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Circumventing Child Labor Laws Massachusetts

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  • Circumventing Child Labor Laws Massachusetts

    Hi,

    I work at a larger retailer in Massachusetts and often work many more hours than I am scheduled because we are understaffed, I'm good at my job, and I like overtime. However, I have consistently broken every labor law in the book, from staying past 10 to coming in before 6 to working 7 days a week to not taking my break to working over 48 hours a week to working over 9 (12, for that matter) hours in a day. I'm perfectly okay with this, and I need to save money for college.

    Right now, I'm 17. I'm happy with the job, the work, and the pay, and my managers are happy to give me whatever hours I want. I don't think, given the fact that I'm smarter and more mature than many people who are years older than me, that I should be restricted by these labor laws. Is there any way for me to be exempted from these laws? I've heard a little about partial emancipation or something like that - if I go before a judge, can he take care of it? What would I have to do to exempt myself from the laws? What court would I have to go to?

    Thanks in advance for any response.

  • #2
    Generally speaking, no. It's your EMPLOYER who is subject to the laws, not you. The fact that you think you're smarter and more mature than people twice your age (most 17 year-olds do ) is irrelevant. The law is the law.

    But here's the deal. If the employer gets caught, he will be fined and made to comply with the law. That means either you lose your job altogether or you will not be allowed to work hours not allowed by law.
    I don't respond to Private Messages unless the moderator specifically refers you to me for that purpose. Thank you.

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    • #3
      To put it bluntly, no. There is no way to circumvent the laws because you don't think you ought to be restricted by them. And the fact that you think otherwise means that you are not as smart and mature as you think you are. What EVER gave you the idea that ANYONE ought to be exempt from the law?
      The above answer, whatever it is, assumes that no legally binding and enforceable contract or CBA says otherwise. If it does, then the terms of the contract or CBA apply.

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      • #4
        It's kind of funny...

        Your post sounded like an exact copy of the Attorney General's site:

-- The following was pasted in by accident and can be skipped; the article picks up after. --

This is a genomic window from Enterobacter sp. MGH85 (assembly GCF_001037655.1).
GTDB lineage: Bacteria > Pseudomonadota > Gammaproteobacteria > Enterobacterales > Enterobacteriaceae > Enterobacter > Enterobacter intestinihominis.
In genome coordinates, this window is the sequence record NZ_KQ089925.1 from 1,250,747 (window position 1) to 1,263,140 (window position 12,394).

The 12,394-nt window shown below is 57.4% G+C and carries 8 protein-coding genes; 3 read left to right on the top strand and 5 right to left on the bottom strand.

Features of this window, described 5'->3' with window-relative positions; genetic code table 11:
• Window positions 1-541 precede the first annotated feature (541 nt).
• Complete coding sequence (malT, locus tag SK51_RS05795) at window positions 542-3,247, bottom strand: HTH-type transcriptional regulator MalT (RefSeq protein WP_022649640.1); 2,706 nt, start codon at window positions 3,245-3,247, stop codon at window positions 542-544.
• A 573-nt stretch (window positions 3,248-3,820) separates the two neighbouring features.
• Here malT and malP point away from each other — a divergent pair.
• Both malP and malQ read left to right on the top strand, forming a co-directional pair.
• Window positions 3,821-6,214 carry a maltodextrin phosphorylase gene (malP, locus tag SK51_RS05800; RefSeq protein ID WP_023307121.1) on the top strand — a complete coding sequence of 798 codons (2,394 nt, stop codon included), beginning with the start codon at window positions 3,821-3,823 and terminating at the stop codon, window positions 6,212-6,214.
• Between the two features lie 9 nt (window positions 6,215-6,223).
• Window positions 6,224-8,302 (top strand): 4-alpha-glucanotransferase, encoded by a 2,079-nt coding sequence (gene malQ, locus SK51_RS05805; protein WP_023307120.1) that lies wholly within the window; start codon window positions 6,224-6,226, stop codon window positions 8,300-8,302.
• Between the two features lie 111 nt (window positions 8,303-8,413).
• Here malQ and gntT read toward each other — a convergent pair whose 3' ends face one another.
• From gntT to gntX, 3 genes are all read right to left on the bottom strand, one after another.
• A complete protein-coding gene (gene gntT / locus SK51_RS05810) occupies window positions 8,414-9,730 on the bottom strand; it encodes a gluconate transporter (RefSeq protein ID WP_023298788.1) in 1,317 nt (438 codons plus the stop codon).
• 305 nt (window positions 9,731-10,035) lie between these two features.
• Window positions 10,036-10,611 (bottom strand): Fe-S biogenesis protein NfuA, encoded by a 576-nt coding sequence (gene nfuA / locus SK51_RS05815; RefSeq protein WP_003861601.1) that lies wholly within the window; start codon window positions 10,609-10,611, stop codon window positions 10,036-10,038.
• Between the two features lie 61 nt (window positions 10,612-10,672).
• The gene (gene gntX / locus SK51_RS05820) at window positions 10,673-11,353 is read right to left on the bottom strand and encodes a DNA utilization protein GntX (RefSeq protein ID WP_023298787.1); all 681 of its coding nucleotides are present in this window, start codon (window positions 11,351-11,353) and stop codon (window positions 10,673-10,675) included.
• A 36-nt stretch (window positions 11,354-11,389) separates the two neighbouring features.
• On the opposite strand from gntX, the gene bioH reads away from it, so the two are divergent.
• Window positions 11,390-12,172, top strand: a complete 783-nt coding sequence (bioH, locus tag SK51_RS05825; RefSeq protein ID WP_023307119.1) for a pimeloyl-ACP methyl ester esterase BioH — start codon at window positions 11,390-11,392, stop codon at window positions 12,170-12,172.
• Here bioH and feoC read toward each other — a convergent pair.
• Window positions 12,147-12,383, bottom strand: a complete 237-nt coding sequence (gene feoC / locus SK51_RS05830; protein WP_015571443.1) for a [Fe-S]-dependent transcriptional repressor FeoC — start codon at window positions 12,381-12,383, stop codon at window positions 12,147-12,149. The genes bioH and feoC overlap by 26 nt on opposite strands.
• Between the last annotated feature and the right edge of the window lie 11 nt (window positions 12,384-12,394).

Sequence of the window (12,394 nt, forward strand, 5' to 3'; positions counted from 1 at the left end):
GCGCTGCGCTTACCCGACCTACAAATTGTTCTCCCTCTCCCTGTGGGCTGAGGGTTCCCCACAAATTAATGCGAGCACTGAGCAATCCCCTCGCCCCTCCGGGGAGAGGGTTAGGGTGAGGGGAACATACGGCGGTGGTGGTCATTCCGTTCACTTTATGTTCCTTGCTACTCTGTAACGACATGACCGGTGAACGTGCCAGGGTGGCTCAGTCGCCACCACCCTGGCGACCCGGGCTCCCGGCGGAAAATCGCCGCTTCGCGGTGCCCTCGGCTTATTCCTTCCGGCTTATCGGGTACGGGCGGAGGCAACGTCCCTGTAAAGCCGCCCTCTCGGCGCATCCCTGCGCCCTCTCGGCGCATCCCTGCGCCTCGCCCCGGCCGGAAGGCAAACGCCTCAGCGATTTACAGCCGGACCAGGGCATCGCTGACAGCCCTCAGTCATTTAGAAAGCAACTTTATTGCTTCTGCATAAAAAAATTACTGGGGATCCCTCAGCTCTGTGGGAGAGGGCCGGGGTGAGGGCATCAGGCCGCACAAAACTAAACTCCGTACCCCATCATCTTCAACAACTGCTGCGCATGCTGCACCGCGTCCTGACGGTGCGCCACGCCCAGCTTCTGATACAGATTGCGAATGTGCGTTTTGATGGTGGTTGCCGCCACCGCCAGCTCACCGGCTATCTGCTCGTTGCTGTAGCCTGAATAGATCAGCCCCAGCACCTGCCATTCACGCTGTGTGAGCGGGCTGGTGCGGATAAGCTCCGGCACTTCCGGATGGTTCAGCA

"16-17 year old minors may NOT be employed:
        • between 10:00 p.m. and 6:00 a.m. EXCEPT in restaurants and race tracks where they may work until midnight on Fridays and Saturdays and during school vacations, except on the last day of vacation
        • more than 9 hours per day
        • more than 48 hours in a week
        • more than 6 days per week

        *The Federal Fair Labor Standards Act, enforced by the U.S. Department of Labor, also restricts the employment of minors. This list combines the most restrictive state and federal time and hour requirements."

        It makes me wonder if you either really are that very smart 17-year old and you literally checked into each of these instances or if you're an employer who's just trying to find a way around the rules without having to worry about people telling you that you're a jerk. No matter.

        The only thing I've ever heard of is a special waiver offered by the AG - info also on his site - but that's for minors in the entertainment or theatrical field... so as a retailer you're kind of limited... severely Aside from that, the AG's office never returns phone calls or email inquiries so even if the waiver could apply to you good luck getting it! Either way, it sounds like these rules aren't hindering you at the moment anyway because you do claim to have an outrageous schedule so I wouldn't worry too much about it... 18 is around the corner and then you're free to work as long as you want.

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        • #5
          Heh, trust me, I really am that 17 year old. I'll look into that waiver, thanks.

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          • #6
            Um, did you, the 17 year-old, notice that the responder stated the waiver was available for entertainers ? You make think working in a retail store is "entertainment", but I can guarantee you, the AG's office will not.
            I don't respond to Private Messages unless the moderator specifically refers you to me for that purpose. Thank you.

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